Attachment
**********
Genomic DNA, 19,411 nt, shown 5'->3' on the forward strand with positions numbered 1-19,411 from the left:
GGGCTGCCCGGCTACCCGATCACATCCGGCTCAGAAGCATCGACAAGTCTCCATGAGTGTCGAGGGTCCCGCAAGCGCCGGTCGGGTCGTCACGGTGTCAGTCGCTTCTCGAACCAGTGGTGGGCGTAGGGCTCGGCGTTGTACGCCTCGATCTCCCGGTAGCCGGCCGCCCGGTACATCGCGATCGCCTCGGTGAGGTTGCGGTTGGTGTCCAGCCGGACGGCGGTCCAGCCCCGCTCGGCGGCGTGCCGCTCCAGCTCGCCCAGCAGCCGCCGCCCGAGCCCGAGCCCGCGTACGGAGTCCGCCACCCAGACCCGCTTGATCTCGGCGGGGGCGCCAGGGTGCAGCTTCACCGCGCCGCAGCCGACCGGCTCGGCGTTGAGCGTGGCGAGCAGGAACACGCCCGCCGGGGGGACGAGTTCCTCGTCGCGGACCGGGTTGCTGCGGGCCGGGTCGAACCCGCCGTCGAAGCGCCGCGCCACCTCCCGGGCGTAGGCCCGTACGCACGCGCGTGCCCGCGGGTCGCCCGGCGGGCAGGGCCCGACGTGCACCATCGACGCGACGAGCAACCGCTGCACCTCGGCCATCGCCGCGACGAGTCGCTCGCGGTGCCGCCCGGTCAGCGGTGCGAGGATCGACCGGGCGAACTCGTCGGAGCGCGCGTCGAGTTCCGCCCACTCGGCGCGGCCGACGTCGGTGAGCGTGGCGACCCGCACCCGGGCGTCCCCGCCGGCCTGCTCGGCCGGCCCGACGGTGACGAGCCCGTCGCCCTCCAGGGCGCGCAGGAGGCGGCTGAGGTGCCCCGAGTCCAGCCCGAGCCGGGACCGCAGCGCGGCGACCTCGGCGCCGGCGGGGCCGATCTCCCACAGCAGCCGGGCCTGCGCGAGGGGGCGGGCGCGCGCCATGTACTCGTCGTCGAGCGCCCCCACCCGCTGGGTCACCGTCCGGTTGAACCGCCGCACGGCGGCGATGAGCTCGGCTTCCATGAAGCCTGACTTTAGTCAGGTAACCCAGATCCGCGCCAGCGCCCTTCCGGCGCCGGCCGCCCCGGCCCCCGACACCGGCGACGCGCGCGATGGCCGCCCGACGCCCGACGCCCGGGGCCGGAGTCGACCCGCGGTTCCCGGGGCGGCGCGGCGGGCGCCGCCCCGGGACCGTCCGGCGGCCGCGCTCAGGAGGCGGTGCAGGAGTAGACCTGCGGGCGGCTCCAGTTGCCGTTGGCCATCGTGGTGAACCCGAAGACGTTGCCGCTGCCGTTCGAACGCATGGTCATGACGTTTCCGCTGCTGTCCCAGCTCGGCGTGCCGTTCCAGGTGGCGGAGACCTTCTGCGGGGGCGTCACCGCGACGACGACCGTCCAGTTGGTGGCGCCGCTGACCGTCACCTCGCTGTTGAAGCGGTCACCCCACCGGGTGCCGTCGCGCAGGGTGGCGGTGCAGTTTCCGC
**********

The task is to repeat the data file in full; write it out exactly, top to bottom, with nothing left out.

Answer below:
Genomic DNA, 19,411 nt, shown 5'->3' on the forward strand with positions numbered 1-19,411 from the left:
GGGCTGCCCGGCTACCCGATCACATCCGGCTCAGAAGCATCGACAAGTCTCCATGAGTGTCGAGGGTCCCGCAAGCGCCGGTCGGGTCGTCACGGTGTCAGTCGCTTCTCGAACCAGTGGTGGGCGTAGGGCTCGGCGTTGTACGCCTCGATCTCCCGGTAGCCGGCCGCCCGGTACATCGCGATCGCCTCGGTGAGGTTGCGGTTGGTGTCCAGCCGGACGGCGGTCCAGCCCCGCTCGGCGGCGTGCCGCTCCAGCTCGCCCAGCAGCCGCCGCCCGAGCCCGAGCCCGCGTACGGAGTCCGCCACCCAGACCCGCTTGATCTCGGCGGGGGCGCCAGGGTGCAGCTTCACCGCGCCGCAGCCGACCGGCTCGGCGTTGAGCGTGGCGAGCAGGAACACGCCCGCCGGGGGGACGAGTTCCTCGTCGCGGACCGGGTTGCTGCGGGCCGGGTCGAACCCGCCGTCGAAGCGCCGCGCCACCTCCCGGGCGTAGGCCCGTACGCACGCGCGTGCCCGCGGGTCGCCCGGCGGGCAGGGCCCGACGTGCACCATCGACGCGACGAGCAACCGCTGCACCTCGGCCATCGCCGCGACGAGTCGCTCGCGGTGCCGCCCGGTCAGCGGTGCGAGGATCGACCGGGCGAACTCGTCGGAGCGCGCGTCGAGTTCCGCCCACTCGGCGCGGCCGACGTCGGTGAGCGTGGCGACCCGCACCCGGGCGTCCCCGCCGGCCTGCTCGGCCGGCCCGACGGTGACGAGCCCGTCGCCCTCCAGGGCGCGCAGGAGGCGGCTGAGGTGCCCCGAGTCCAGCCCGAGCCGGGACCGCAGCGCGGCGACCTCGGCGCCGGCGGGGCCGATCTCCCACAGCAGCCGGGCCTGCGCGAGGGGGCGGGCGCGCGCCATGTACTCGTCGTCGAGCGCCCCCACCCGCTGGGTCACCGTCCGGTTGAACCGCCGCACGGCGGCGATGAGCTCGGCTTCCATGAAGCCTGACTTTAGTCAGGTAACCCAGATCCGCGCCAGCGCCCTTCCGGCGCCGGCCGCCCCGGCCCCCGACACCGGCGACGCGCGCGATGGCCGCCCGACGCCCGACGCCCGGGGCCGGAGTCGACCCGCGGTTCCCGGGGCGGCGCGGCGGGCGCCGCCCCGGGACCGTCCGGCGGCCGCGCTCAGGAGGCGGTGCAGGAGTAGACCTGCGGGCGGCTCCAGTTGCCGTTGGCCATCGTGGTGAACCCGAAGACGTTGCCGCTGCCGTTCGAACGCATGGTCATGACGTTTCCGCTGCTGTCCCAGCTCGGCGTGCCGTTCCAGGTGGCGGAGACCTTCTGCGGGGGCGTCACCGCGACGACGACCGTCCAGTTGGTGGCGCCGCTGACCGTCACCTCGCTGTTGAAGCGGTCACCCCACCGGGTGCCGTCGCGCAGGGTGGCGGTGCAGTTTCCGC